“You have been such a regular customer, so I hope you won’t mind my question. I know white and I know black — what are you?” Thus spoke my dry cleaner in South Bend, Indiana, in 2000. A small town brought to national attention this year by Pete Buttigieg, the town’s former mayor who ran the Democratic presidential primary with distinction, losing finally to Joe Biden, South Bend also houses the University of Notre Dame, a great educational treasure of America’s Irish Catholic community. I taught there for two years, 1999-2001.
The dry cleaner’s comment was not offensive or prejudiced — it simply embodied conventional wisdom and reflected curiosity. The colour of my skin did not align with her pre-existing understanding of America’s great racial binary. Historically, one could either be black or white, but the space in the middle was virtually non-existent in the US. It is this middle space — neither black, nor white — which acquires significance in light of Kamala Harris’s vice presidential nomination, although it should also be clear that it cannot compete with the historical charge of black identity, which Harris also simultaneously represents.
In 1790, after independence, the US was roughly 80.7 per cent white and 19.3 per cent black. In 1960, the proportions were 88.6 per cent and 10.5 per cent respectively. After the Immigration Acts of 1917 and 1924, white Europeans were practically the only immigrants into the US (with some Latinos counted as white). Between 1880 and 1960, the Asian proportion of America remained below 0.3 per cent. That is why, once the indigenous Americans were reduced to statistical insignificance, US history for a long time did not have a third race. The Hispanics, now 18 per cent of the country, arrived mostly after the mid-1960s.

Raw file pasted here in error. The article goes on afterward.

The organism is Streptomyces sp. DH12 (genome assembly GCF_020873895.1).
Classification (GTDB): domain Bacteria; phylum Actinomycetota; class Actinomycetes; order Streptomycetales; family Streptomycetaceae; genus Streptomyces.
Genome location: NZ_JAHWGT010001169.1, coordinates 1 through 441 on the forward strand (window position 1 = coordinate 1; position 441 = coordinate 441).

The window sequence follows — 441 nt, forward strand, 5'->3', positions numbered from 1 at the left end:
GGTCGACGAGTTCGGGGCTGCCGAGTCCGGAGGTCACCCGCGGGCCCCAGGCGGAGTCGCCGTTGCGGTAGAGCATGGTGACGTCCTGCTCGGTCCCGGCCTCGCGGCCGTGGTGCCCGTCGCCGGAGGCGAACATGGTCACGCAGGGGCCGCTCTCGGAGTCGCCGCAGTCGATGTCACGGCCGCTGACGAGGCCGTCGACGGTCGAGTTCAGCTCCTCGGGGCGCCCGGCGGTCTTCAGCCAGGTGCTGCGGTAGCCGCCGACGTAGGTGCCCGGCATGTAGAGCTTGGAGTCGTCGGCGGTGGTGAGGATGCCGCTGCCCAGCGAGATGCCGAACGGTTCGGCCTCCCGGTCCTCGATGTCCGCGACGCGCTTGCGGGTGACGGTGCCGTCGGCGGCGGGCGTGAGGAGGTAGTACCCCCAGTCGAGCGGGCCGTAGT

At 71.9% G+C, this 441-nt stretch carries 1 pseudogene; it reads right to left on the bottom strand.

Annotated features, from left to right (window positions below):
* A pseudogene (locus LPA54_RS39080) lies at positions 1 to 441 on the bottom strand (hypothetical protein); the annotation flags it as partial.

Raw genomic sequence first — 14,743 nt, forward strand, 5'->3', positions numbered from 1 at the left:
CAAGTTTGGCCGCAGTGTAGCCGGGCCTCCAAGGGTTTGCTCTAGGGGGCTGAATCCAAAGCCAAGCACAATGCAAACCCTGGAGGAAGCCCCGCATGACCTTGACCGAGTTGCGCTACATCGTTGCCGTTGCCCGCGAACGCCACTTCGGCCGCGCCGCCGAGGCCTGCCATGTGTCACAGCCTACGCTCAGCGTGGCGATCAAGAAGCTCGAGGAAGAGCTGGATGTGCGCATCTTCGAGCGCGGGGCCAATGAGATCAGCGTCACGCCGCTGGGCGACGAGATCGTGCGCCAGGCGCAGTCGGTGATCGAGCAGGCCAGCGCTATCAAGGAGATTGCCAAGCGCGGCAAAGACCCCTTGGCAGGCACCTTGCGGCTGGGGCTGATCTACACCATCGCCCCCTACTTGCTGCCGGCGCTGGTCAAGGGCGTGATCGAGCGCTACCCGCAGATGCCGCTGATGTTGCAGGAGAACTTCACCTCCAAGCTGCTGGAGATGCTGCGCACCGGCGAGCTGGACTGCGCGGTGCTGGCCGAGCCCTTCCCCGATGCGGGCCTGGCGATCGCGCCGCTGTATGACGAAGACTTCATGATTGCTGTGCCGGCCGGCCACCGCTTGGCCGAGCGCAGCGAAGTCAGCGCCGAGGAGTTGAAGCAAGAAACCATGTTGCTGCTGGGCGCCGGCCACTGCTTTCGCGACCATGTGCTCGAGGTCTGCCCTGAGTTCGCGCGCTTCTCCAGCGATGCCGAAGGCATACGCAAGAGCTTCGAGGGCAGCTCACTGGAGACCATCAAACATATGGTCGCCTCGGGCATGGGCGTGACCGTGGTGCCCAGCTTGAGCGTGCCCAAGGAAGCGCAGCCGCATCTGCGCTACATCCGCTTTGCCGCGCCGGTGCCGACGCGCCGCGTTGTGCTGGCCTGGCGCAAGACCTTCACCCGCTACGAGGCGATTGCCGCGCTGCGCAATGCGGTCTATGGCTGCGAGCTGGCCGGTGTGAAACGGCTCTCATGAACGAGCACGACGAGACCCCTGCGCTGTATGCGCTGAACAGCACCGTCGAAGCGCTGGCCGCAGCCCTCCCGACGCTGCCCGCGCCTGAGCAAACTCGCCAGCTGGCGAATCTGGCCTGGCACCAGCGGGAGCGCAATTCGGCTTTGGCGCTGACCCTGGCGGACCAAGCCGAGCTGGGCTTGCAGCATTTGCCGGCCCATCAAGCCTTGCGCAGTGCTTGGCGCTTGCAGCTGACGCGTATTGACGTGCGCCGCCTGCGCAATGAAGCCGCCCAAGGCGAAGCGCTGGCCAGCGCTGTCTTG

How many of the Asians were Indian? In “The Other One Percent”, Sanjoy Chakravorty, Devesh Kapur and Nirvikar Singh note that in 1940, there were only 2,405 Indians in the US, and although by 1960, when Kamala Harris’s mother came from Delhi to Berkeley, the numbers had climbed, there were still only 12,296 Indians in the US. It is after the 1965 immigration reform, which abrogated national quotas, that the non-white immigration rose rapidly. Indian Americans today number about 4 million, a remarkable increase over 1960, but that is still only a little over 1 per cent of the US.
Because their numbers were small and their employment heavily skewed towards the educated and skilled professions, Indians have been invisible in America’s mass politics. Engineers, scientists, doctors, business executives and professors, Indians have been present in the middle and upper echelons of America’s biggest cities, but not in smaller towns like South Bend. The largest concentrations have been in the metropolitan regions of New York, Chicago, Washington, San Francisco, Los Angeles, Dallas-Houston and Philadelphia. Average Americans in small towns have little direct experience of Indians. Almost certainly, the rise of Kamala Harris will make Indians more visible in America’s public life. But how that will happen is complicated, and needs to be understood in its complexity.